In an outdoor nation like ours, transit media should be a goldmine, so why aren’t advertisers utilising it as much as they could?
Every week, 22 million commuters make their way through the traffic in South Africa. Imagine, then, all the ‘blank canvases’ that appear in that public space just waiting for some funky advertising to be added to the mix.
Is it a potential goldmine, or are there just too many barriers in place?
According to some industry role players, transit media is not reaching its full potential in South Africa. John Rice, managing director of Graffiti Media, says the medium is certainly underutlised, especially when compared with other media.
“This is partly because it is still seen as an alternative medium that is not as established as mainstream media, such as television and radio,” he explains, “and it is also more difficult to provide transit media advertisers with accurate feedback with regard to figures and exposure so it can be a little harder to sell.”
Jacques du Preez, who heads up Provantage, an out of home (OOH) media business, offers a different perspective on the same problem.
“Advertising buyers and planners are not the primary users of public transport in South Africa and they tend to buy media that they consume themselves. This situation is not unique to South Africa as it also happens in other developing countries,” he says. “Another reason is that a lot of the transit media infrastructure is brand new and it will take time for people to get their heads around it. There is also a lag in research, so it will take time to get into the mainstream media planning and buying.”
From a media agency perspective, it is not so much that transit media is under-supported but that it requires extremely careful planning to make sure it is utilised in a suitable manner.
“The commuter market is a very specific environment,” says Tanya Schreuder of media agency Vizeum. “For some brands it is the perfect space and for others not. With budget cuts, one could also assume that clients and media agencies are consolidating their spend and trying to do a better job in fewer channels, rather than spreading their budget too thinly when electronic media still attracts the lion’s share of ad spend.”
And, adds Chris Botha, group managing director of The Media Shop, “Transit media is also competing in a market where there are many other media types equally suitable to reach mass media.”
He says that branded public transport is not a ‘silver bullet’ to reach the commuter market, but that, on the positive side, the cost per point (CPP) for transit media is “very favourable when compared to other traditional media”.
So what are the best campaigns that can inspire more faith in the transit media industry?
According to Rice, they are those that have found a way to utilise the medium in a unique manner.
“For instance,” he says, “8ta has provided free wi-fi for passengers in their branded cabs, and Visa offers its cab passengers a 10% discount when paying with a Visa card. Similarly, 1st for Women Insurance has trained the women drivers of the women-only cabs on their various product offerings. These kinds of added-value benefits are a fantastic way of getting people to remember and feel good about your brand.”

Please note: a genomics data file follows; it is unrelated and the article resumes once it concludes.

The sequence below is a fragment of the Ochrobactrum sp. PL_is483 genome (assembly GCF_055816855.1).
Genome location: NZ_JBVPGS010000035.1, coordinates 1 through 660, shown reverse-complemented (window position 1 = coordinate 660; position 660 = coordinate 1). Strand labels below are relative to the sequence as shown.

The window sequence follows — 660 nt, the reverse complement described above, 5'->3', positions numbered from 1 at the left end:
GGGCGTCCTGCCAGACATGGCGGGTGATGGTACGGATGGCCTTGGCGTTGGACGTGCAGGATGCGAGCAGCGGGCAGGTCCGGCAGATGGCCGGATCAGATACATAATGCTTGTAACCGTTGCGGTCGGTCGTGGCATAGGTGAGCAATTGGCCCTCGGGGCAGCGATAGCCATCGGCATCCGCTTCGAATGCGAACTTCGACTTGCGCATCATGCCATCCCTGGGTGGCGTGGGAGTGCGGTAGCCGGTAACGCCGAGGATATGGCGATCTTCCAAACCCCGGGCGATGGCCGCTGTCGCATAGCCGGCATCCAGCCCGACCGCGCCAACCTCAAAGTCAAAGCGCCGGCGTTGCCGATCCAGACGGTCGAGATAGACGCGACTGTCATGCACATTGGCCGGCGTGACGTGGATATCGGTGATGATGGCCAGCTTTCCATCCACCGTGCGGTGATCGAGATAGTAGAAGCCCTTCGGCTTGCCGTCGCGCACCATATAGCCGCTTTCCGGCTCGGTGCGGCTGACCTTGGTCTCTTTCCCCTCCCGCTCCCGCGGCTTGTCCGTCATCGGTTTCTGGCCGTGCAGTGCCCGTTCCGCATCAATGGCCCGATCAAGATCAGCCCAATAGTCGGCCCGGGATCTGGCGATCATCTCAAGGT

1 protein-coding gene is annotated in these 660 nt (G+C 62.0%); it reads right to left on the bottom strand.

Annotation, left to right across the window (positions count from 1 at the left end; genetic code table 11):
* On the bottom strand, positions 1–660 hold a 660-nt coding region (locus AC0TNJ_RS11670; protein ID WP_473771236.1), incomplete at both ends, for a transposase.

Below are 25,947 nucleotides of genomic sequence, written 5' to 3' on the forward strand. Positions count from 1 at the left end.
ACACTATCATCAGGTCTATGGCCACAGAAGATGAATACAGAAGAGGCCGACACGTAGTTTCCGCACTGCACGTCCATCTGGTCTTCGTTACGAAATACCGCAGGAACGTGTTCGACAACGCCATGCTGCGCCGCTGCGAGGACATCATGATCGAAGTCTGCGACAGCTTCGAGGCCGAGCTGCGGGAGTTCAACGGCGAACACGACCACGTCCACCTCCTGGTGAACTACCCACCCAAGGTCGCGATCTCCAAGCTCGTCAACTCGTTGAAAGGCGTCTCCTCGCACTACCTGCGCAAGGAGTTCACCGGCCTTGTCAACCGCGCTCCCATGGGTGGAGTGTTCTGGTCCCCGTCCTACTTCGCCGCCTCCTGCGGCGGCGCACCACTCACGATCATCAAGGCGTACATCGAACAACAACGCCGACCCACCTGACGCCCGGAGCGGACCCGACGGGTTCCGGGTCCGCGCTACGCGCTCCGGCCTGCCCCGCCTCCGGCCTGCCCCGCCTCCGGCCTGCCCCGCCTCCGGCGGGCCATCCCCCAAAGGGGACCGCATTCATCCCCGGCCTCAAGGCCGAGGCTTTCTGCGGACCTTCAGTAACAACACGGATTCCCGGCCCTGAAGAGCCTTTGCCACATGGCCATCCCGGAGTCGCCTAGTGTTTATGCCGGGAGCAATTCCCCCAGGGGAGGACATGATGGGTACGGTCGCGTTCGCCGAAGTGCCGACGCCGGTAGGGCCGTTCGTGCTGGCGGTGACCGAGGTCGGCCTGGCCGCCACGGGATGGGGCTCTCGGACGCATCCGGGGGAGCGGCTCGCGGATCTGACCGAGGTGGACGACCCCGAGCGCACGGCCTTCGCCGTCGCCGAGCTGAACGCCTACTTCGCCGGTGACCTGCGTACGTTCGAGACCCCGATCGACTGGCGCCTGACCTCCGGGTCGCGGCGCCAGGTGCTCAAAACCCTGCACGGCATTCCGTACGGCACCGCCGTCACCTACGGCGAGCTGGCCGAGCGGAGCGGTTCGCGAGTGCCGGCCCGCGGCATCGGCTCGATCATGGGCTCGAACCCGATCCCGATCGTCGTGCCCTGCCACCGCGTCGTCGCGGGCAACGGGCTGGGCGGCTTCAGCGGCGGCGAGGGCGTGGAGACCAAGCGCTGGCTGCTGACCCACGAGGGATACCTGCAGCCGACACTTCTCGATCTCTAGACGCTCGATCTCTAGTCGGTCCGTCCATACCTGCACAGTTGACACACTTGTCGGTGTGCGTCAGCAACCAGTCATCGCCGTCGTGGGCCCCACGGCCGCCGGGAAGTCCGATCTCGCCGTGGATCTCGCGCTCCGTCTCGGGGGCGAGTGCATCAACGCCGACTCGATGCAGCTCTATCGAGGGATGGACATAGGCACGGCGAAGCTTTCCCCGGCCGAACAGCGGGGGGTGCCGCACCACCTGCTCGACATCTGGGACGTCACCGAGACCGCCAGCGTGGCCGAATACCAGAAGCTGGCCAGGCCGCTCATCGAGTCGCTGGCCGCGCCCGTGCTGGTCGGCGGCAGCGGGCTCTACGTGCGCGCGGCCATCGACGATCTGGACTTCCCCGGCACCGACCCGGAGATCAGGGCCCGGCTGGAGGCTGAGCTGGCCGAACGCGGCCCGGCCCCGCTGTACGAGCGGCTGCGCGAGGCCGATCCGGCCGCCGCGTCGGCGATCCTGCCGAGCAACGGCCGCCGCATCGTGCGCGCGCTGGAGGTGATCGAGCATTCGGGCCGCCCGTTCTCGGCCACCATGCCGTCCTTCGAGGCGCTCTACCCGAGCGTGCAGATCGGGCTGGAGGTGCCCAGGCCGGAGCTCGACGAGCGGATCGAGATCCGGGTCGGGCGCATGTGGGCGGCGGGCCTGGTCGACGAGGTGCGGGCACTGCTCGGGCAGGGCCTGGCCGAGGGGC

Du Preez says that new innovative formats are becoming more visible.
“With innovation in the right environments, brands will follow. Prime examples are MyCiti – the integrated rapid transport system in Cape Town and Prasa (Passenger Rail Association of South Africa), which offer state of the art media opportunities,” he says.
All acknowledge, however, that there are still challenges afoot.
Schreuder says: “A challenge in the commuter space is clutter. Mindsets are often
preoccupied, and with so much going on around you when commuting, clients are nervous that their messages will not be noticed. It is also a challenge to gain critical mass. For example, when it comes to taxi branding, it can cost a fortune in production to brand enough taxis to ensure breakthrough.”
She says that one needs to look at an integrated campaign, one that involves brand building and consumer engagement.
Du Preez says another major challenge is that of a “lack of credible research proving what we as media owners have known for some time: transit media essentially delivers the biggest economically active captive audience in South Africa”.
He adds, “There is a perception that transit media is not as sexy as traditional above-the-line media, like radio and television.”
That said, there are rich opportunities to be explored. Says Rice: “People are spending more time commuting, and more people are travelling more frequently.
“As a result there are ever-increasing opportunities for advertisers to reach their target audience in a different way – on an airport bus handle, on an electroluminescent taxi top on the roof of a cab, to name but two. There are also opportunities to be creative
and strategic with the medium and come up with bold, eye-catching creative executions,” says Rice.
Du Preez also highlights the opportunities and says that transit media “offers a great opportunity for addressing the disconnect that exists between brands and consumers in the main market as it brings the brand message directly into their lives”.
And, he adds, “Brands and advertisers will always have an appetite for new media opportunities, especially in environments where they deliver significant economically active audiences, high frequency and low wastage.”
Despite the challenges, it seems there are still rich pickings for transit media in South Africa, so don’t be surprised if the next time you see a double-decker bus, you mistake it for a layer cake decorated in lucrative icing sugar.
This story was first published in the January 2013 issue of The Media magazine.